IE 11 is not supported. For an optimal experience visit our site on another browser.

Thousands of drug offenders eligible for reduced sentences

The U.S. Sentencing Commission has made new drug sentencing guidelines retroactive, which could reduce sentences for thousands of nonviolent drug offenders.
Englewood Federal Correctional Institution
This undated photo provided by the Federal Bureau of Prisons shows a four-man cell at the Englewood Federal Correctional Institution in Littleton, Colo.

Thousands of drug offenders in federal prison could be eligible for reductions in their sentences based on guidelines approved unanimously by the U.S. Sentencing Commission and announced Friday afternoon. 

“This amendment received unanimous support from Commissioners because it is a measured approach,” Judge Patti B. Saris, chair of the Commission, said in a statement. “It reduces prison costs and populations and responds to statutory and guidelines changes since the drug guidelines were initially developed, while safeguarding public safety.”
Applying the new sentencing guidelines retroactively means inmates can petition a judge for a sentence reduction — not that they'll automatically get one. The change affects close to 50,000 inmates in federal prison, whose sentences could be reduced by an average of about two years. The federal prison system is overcrowded. At 216,000 inmates, it is operating at 32% beyond capacity, according to the commission.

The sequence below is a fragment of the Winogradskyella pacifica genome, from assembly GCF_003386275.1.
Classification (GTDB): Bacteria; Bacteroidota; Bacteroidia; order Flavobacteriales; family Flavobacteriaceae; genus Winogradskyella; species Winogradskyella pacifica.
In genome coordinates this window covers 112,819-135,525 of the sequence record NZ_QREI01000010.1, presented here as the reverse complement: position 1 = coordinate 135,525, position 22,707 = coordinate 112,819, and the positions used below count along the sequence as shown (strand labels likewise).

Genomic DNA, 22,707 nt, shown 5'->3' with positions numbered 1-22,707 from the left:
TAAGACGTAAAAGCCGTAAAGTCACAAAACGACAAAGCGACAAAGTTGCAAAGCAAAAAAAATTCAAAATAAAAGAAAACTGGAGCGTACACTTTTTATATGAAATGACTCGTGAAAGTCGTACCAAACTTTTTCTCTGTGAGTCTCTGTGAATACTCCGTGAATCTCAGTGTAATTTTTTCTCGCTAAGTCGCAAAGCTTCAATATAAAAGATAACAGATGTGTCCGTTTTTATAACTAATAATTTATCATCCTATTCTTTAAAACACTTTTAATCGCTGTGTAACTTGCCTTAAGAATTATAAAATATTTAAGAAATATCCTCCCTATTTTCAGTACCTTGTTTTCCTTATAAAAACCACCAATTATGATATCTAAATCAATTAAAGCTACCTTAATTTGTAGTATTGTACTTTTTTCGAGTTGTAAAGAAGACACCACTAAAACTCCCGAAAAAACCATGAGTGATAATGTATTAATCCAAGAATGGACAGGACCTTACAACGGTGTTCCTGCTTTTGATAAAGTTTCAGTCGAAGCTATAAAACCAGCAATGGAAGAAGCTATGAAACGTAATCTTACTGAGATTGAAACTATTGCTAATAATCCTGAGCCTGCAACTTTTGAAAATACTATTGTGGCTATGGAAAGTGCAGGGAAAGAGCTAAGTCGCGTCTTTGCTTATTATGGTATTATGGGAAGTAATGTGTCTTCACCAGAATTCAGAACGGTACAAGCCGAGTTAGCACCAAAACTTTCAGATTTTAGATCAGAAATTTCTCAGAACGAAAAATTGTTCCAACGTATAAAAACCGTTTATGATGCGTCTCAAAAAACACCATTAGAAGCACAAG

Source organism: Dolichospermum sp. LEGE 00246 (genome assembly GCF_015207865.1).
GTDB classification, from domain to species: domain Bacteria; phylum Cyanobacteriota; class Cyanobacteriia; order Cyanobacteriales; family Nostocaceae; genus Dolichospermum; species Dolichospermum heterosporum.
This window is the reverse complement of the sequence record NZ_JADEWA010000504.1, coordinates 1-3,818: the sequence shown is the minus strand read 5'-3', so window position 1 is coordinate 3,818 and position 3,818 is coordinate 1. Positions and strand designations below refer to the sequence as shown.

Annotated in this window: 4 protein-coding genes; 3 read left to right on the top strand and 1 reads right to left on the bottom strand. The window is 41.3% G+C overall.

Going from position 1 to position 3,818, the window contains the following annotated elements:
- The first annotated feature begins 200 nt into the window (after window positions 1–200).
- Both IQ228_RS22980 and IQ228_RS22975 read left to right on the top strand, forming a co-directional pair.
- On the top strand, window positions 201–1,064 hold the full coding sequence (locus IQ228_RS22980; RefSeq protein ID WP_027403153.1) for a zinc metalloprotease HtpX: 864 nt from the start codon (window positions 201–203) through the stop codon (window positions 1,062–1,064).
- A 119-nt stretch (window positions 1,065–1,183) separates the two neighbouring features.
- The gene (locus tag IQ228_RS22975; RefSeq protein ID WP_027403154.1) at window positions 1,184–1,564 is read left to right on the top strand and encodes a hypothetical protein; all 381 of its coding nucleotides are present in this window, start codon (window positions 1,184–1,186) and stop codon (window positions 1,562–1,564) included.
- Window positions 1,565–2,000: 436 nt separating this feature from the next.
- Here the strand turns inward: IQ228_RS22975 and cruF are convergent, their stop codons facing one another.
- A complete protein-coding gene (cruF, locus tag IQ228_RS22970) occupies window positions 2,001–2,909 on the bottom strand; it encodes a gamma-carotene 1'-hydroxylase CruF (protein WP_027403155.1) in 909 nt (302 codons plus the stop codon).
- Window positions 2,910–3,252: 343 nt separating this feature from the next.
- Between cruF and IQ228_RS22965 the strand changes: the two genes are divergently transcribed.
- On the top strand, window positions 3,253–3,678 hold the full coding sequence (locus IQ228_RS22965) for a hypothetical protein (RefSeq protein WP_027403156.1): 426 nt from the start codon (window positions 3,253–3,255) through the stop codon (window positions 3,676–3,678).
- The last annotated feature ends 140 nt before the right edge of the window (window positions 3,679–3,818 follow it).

The Obama administration had initially opposed making the guidelines retroactive for a smaller number of inmates. In June, Attorney General Eric Holder told the commission that "those who have possessed or used weapons in committing their crimes and those who have significant criminal histories—should be categorically prohibited from receiving the benefits of retroactivity."
The United States imprisons more of its population than any other country in the world, and about two-thirds of those formerly incarcerated are rearrested within three years of release. However, a 2014 study by the U.S. Sentencing Commission that looked at inmates released through reductions approved in 2007 for crack cocaine sentencing found that they were statistically no more likely to be rearrested than those who did not receive a sentence reduction. In each group, only about a third of the formerly incarcerated were rearrested. 
If Congress doesn't step in, some inmates could be eligible for release as soon as November 2015. Congress has until November of this year to oppose the commission's decision. 
Civil liberties and criminal justice reform groups rushed to praise the commission's decision. Jesselyn McCurdy of the American Civil Liberties Union said the decision "will offer relief to thousands of people who received overly harsh sentences under the old sentencing guidelines." Julie Stewart of Families Against Mandatory Minimums said the move "will change the lives of tens of thousands of families whose loved ones were given overly long drug sentences."